Barcelona’s Breathtaking Architecture - A Mix of Old and New

Full of charm and fairness, Barcelona is without a doubt one of the most desired attractions and premier travel destination in Spain. With stunning architecture, sparkling coastlines, rich culture and amazing art, this city is special in so many ways. Taking a walk from the old medieval districts to some of the modern ones, you’ll always have something to visit and discover.

Written by Jelien Moerman

Source Unsplash

Barcelona is well-known for its mix of modern and gothic architecture. Located between the mountains and the sea, the city’s landscape is charmingly adorned with breathtaking work by the brilliant minds of the past and present.

In this article, we’ll mention some of Barcelona’s most beautiful architecture, both exterior and interior, focusing on the new and old constructions that have made this beautiful city what it is today. Let’s hop on and explore the “Paris of Spain” as once described by Hans Christian Andersen and talk about Barcelona’s architecture gems.

Antoni Gaudí, The Golden Boy of Modernism

All architectural tours of Barcelona have to begin with Antoni Gaudí, who is one of the biggest and most famous Catalan architects to ever exist. Barcelona boasts plenty of his wonderful, eccentric designs. He is definitely one of the main reasons for the many tourist visits to the city.

La Sagrada Familia Basilica

Gaudi’s most famous and celebrated work is the mesmerizing Sagrada Familia. This is a roman catholic church that has been under construction for a very long time. When completed, the church will hold the title of the tallest building in Catalan’s capital city. Due to the corona crisis, the construction is unfortunately delayed and so they will not succeed to complete the Sagrada Familia in 2026. The latter was the plan, with the symbolic significance to finish the basilica 100 years after the death of Antoni Gaudí.

Source Unsplash

Casa Batlló

Another notable piece of work by Gaudi is the Casa Batlló with its swirling fireplaces, wrought-iron delicate balconies and whipped-cream ceilings. It’s important to mention that Gaudi was an avowed opponent of straight lines, which explains why not a single straight line can be found in this structure. Built back in 1906, it is believed that the façade actually represents Saint Jordi’s dragon fight. The bone-like, strange-looking pillars that support the balconies are said to be the dragon prey’s bones, the undulating roof its scaly back, and the bulbous cross that protrudes from the building’s top symbolizes Saint Jordi’s lance.

Catedral Basílica Metropolitana de Barcelona

The city’s impressive cathedral is certainly Barri Gòtic’s focal point. Constructed sometime between the 13th and 15th centuries, this Gothic-looking cathedral possesses 29 side chapels, interestingly carved choir stalls, as well as numerous rich treasures. Tourists tend to love the cloister, which is a charming palm free-filled refugee that’s inhabited by 13 geese as a tribute to the saint.

Our Tip: Enter the cathedral free of charge during the morning or early evening hours!

Monestir de Pedralbes

Established back in 1326 by Queen Elisenda, Monestir de Pedralbes functions as a convent for nuns. The complex, which is one of the best examples of the city’s Gothic design, is a museum nowadays. The property has a serene 3-story cloister that is dotted with fountains and trees. The former prayer cells, refectory and other spaces are today filled with objects that outline the convent’s rich history. Among them, one can find Queen Elisenda’s pale marble tomb, situated in the property’s breathtaking single-nave church.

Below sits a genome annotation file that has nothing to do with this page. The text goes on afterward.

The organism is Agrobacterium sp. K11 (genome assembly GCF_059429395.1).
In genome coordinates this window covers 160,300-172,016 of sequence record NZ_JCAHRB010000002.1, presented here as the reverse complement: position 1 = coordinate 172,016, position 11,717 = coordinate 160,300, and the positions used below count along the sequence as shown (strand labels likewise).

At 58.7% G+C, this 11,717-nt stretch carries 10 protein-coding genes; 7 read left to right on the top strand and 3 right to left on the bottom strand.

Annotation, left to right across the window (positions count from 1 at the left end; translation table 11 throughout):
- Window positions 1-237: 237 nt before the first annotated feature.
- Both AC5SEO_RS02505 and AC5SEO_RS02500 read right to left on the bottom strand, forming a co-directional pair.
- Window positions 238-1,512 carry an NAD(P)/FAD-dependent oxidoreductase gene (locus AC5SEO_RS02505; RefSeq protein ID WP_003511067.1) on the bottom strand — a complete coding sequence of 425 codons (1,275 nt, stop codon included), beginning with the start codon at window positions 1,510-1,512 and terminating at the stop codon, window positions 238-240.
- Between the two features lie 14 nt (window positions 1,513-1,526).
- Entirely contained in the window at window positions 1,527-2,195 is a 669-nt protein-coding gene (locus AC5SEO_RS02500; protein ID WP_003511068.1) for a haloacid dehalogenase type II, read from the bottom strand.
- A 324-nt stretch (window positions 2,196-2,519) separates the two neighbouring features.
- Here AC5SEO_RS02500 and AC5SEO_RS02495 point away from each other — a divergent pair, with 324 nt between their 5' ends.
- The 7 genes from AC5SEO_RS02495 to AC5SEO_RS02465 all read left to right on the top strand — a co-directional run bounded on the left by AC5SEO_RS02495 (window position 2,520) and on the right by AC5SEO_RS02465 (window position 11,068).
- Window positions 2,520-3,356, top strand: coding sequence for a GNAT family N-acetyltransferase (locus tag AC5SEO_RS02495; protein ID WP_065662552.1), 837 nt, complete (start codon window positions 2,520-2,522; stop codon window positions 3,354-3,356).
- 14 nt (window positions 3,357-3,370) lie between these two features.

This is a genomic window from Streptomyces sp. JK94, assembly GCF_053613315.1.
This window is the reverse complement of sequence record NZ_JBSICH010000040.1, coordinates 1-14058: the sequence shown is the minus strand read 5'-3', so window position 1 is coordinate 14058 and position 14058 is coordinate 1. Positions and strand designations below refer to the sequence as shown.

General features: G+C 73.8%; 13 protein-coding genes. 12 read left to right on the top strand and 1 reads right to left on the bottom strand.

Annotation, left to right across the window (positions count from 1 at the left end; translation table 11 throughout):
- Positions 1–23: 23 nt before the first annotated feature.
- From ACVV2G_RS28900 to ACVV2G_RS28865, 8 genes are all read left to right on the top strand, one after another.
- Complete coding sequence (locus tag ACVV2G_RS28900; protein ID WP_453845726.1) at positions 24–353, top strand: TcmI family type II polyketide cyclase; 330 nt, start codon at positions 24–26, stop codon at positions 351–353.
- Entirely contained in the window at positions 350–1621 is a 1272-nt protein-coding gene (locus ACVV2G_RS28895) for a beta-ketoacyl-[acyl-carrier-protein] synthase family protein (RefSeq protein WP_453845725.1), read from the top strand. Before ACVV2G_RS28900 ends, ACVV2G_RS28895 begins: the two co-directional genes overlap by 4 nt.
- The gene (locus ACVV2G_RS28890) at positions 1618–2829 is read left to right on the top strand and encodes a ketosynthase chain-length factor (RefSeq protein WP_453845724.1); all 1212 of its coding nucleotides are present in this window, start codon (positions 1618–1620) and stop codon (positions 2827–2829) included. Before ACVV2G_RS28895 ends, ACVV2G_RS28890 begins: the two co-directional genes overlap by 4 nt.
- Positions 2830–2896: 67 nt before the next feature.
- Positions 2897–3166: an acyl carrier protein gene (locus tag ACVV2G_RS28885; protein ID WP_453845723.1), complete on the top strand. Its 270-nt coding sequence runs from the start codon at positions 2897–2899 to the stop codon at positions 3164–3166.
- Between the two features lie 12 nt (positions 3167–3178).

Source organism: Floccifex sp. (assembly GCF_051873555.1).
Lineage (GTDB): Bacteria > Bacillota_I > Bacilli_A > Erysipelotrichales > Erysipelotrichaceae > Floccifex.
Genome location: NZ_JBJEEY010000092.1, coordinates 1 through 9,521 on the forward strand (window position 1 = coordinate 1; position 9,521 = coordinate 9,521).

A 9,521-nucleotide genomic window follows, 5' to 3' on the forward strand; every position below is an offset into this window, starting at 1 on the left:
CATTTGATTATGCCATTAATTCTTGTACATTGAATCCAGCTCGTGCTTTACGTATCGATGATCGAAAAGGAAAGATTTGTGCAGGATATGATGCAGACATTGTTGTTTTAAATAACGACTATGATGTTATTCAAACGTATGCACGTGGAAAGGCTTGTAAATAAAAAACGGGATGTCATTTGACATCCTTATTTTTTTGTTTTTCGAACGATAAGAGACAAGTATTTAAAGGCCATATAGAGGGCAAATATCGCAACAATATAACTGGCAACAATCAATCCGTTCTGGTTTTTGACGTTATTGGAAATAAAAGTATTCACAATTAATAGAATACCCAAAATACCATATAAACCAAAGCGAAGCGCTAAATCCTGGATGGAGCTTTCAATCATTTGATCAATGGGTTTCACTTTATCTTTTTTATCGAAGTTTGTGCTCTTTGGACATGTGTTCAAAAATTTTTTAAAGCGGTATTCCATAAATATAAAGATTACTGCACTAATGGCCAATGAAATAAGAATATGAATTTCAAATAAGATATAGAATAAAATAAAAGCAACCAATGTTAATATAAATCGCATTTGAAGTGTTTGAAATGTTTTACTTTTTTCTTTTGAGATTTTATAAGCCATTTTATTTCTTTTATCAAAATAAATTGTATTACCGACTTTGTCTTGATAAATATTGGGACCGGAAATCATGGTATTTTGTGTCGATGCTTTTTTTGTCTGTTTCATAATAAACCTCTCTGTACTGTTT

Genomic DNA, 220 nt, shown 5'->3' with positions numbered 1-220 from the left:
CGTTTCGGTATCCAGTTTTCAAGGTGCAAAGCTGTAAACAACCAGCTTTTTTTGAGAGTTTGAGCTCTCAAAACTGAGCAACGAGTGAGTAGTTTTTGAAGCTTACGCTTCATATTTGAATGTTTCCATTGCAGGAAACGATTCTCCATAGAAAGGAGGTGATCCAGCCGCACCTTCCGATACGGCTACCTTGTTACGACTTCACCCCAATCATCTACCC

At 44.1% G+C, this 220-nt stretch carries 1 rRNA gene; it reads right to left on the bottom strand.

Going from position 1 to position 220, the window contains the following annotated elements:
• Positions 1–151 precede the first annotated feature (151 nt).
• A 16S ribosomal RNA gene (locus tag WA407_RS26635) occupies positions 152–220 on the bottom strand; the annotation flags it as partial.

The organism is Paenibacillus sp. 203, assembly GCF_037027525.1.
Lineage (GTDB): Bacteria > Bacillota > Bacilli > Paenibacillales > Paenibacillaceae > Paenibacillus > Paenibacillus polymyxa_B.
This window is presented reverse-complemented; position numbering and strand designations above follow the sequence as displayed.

Gran Teatre - The Opera House

Barcelona’s opera house has a tumultuous history that includes two separate fires, the latest ravaging the structure in 1994. The Liceu, however, was rebuilt in an even bigger form, including heavy marble lashing, gilt and plush red velvet that has been added.

Barcelona’s architecture is much more than can be fully explained in one article. Barcelona is truly an electrifying city in every sense of the word, and one that must be visited in order to grasp its beautiful architectural work. There are numerous architecture walking tours available in the city if you want to be professionally guided through the areas and structures. Plus, if you’re pursuing a career related to architecture, Barcelona may be the best place to study for it.

Casa Milà - Source Unsplash

Poblenou - The place to be!

For those who like interior design, be sure to visit the El Poblenou district. The 'barrio' (district) as they call it here, started a transformation about 20 years ago. Abandoned factories were taken over by artists' collectives to work, but also to organize parties. The early adopters of the district included artist Antoni Miralda and Mariscal, the creator of the legendary Palo Alto design studio. The neighbourhood is bustling with galleries, co-working spaces and architects studios. BAU is one of the few design, architecture and art schools that form the creative spirit of Poblenou, offering university studies in all areas of design in more than 6000 m2 of restored industrial space.

Keep discovering Barcelona!

As you could read in the latest articles about Barcelona, the city does not stop developing. Due to the influx of new creatives and expats, and the constant changes, the city continues to fascinate us. When you get the chance to visit Barcelona, don't forget to walk through Poblenou, or the @22 district as they call it here. The delicious coffees, nice markets, beautiful galleries, workshops and the latest modern coworking spaces will no doubt surprise you pleasantly!

Torre Agbar - Photo by Jelien Moerman

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